40. The Magic Number Seven
How many identical lines can you memorize?
The ten thin lines of the grand staff are barely distinguishable to the unprepared eye. It is well known that a person can follow no more than seven homogenous objects with his gaze. And seven, only if he’s really pushing it! But the spaces between the lines are also ‘lines’ in music notation. A child is expected to keep up with not ten, but as a minimum, twenty-two objects! He has to navigate an entire jungle of lines and spaces… and hardly has any reference points.
To keep my beginners from getting lost in this maze, I have numbered each line in the treble and bass clefs with the digits 1, 2, 3, 4, and 5. The supplementary line for the middle Do got the number 0. Contrary to the traditional practice, the lines of the bass clef are numbered from top to bottom; this makes more sense.
The music staff represents a thermometer, with the 0 in the middle. The music system is quite symmetrical, like a mirror, or a numerical scale. The second Do and the Do of the minor octave are located between lines 3 and 4. I tinted these spaces a light bluish-gray color, making both of these Dos additional places of reference.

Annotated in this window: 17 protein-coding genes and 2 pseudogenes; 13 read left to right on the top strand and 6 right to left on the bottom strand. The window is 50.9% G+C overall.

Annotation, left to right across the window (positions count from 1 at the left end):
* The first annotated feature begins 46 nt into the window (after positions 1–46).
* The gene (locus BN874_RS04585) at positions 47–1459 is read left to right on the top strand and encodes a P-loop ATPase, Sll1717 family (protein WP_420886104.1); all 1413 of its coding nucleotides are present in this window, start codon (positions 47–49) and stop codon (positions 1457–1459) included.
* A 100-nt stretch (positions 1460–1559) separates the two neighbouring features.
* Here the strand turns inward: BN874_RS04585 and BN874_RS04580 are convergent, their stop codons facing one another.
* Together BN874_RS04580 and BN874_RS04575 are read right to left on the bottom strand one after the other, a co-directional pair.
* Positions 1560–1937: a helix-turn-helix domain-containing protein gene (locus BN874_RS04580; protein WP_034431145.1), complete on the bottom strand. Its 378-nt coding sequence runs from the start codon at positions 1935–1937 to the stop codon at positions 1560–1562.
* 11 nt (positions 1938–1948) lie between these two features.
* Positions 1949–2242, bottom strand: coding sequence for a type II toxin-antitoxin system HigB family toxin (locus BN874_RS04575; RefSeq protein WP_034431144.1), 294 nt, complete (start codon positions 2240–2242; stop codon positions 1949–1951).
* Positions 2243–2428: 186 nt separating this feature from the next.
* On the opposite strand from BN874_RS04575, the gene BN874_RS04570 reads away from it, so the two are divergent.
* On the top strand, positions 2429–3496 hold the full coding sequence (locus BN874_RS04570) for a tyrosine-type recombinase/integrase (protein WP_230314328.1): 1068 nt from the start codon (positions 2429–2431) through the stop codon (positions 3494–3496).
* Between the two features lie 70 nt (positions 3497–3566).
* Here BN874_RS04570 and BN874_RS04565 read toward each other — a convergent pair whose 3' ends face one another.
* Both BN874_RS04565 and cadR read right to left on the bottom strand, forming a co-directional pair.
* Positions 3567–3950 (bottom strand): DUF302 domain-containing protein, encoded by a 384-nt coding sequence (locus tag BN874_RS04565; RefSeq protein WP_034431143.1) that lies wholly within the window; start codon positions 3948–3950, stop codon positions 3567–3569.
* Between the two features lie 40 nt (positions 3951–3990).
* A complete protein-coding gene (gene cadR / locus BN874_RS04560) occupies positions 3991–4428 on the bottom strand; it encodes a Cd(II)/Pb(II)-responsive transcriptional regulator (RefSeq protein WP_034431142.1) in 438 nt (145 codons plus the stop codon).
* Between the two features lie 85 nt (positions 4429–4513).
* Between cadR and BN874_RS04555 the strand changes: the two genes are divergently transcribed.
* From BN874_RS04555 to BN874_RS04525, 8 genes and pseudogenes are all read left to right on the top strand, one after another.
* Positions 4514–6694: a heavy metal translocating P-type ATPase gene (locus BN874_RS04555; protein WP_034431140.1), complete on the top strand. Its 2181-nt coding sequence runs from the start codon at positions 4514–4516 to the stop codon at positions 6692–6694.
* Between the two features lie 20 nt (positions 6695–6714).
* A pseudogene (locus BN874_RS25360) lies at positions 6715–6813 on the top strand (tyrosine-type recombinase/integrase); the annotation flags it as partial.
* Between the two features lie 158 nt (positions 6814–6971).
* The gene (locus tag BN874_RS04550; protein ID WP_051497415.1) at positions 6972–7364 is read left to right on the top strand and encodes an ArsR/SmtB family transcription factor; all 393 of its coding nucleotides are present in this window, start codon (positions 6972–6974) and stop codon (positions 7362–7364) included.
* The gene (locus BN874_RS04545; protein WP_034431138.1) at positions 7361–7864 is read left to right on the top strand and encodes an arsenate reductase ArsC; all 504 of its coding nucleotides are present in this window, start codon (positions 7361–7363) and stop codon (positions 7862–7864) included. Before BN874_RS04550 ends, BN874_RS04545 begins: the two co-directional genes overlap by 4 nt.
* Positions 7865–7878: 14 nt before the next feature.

Thus, the grand staff has been visually separated into four sections. In each of them, there are only 5-6 lines and spaces; it is much easier to keep up with them now. With this image, the territory of the grand staff is simplified for familiarization! The intimidating ‘scary’ 10 lines and 12 spaces quickly become ordinary space.
Only after all 22 note lines are familiarized can work begin on the supplementary lines. Until the skill of reading the ordinary lines is worked out, how can the student possibly read the additional ones?